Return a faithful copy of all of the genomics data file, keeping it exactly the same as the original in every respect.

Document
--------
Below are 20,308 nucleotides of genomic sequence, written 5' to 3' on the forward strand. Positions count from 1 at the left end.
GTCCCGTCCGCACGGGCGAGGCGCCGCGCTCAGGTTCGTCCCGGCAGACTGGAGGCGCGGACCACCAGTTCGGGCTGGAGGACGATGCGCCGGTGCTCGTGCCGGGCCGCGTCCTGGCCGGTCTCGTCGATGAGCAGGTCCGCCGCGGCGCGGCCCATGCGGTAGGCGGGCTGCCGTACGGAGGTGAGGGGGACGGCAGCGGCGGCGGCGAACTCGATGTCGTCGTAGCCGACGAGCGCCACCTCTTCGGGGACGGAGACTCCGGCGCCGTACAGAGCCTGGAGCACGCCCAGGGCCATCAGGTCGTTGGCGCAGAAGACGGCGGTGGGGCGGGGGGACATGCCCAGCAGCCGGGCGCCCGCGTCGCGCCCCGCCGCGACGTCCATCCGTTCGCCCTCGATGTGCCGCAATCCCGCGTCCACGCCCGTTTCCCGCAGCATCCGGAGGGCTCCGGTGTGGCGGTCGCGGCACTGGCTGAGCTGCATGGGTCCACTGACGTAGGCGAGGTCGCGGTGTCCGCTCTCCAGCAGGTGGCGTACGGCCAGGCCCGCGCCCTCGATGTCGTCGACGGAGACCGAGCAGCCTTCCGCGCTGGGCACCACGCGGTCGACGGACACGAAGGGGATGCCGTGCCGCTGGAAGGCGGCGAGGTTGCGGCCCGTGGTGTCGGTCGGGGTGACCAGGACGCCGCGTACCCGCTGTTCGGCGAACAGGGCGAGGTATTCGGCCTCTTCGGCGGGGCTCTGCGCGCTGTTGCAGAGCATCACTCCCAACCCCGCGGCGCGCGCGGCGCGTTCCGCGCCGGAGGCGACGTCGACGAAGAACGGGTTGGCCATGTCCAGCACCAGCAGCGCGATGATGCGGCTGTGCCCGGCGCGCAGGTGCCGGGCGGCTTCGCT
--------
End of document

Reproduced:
Below are 20,308 nucleotides of genomic sequence, written 5' to 3' on the forward strand. Positions count from 1 at the left end.
GTCCCGTCCGCACGGGCGAGGCGCCGCGCTCAGGTTCGTCCCGGCAGACTGGAGGCGCGGACCACCAGTTCGGGCTGGAGGACGATGCGCCGGTGCTCGTGCCGGGCCGCGTCCTGGCCGGTCTCGTCGATGAGCAGGTCCGCCGCGGCGCGGCCCATGCGGTAGGCGGGCTGCCGTACGGAGGTGAGGGGGACGGCAGCGGCGGCGGCGAACTCGATGTCGTCGTAGCCGACGAGCGCCACCTCTTCGGGGACGGAGACTCCGGCGCCGTACAGAGCCTGGAGCACGCCCAGGGCCATCAGGTCGTTGGCGCAGAAGACGGCGGTGGGGCGGGGGGACATGCCCAGCAGCCGGGCGCCCGCGTCGCGCCCCGCCGCGACGTCCATCCGTTCGCCCTCGATGTGCCGCAATCCCGCGTCCACGCCCGTTTCCCGCAGCATCCGGAGGGCTCCGGTGTGGCGGTCGCGGCACTGGCTGAGCTGCATGGGTCCACTGACGTAGGCGAGGTCGCGGTGTCCGCTCTCCAGCAGGTGGCGTACGGCCAGGCCCGCGCCCTCGATGTCGTCGACGGAGACCGAGCAGCCTTCCGCGCTGGGCACCACGCGGTCGACGGACACGAAGGGGATGCCGTGCCGCTGGAAGGCGGCGAGGTTGCGGCCCGTGGTGTCGGTCGGGGTGACCAGGACGCCGCGTACCCGCTGTTCGGCGAACAGGGCGAGGTATTCGGCCTCTTCGGCGGGGCTCTGCGCGCTGTTGCAGAGCATCACTCCCAACCCCGCGGCGCGCGCGGCGCGTTCCGCGCCGGAGGCGACGTCGACGAAGAACGGGTTGGCCATGTCCAGCACCAGCAGCGCGATGATGCGGCTGTGCCCGGCGCGCAGGTGCCGGGCGGCTTCGCT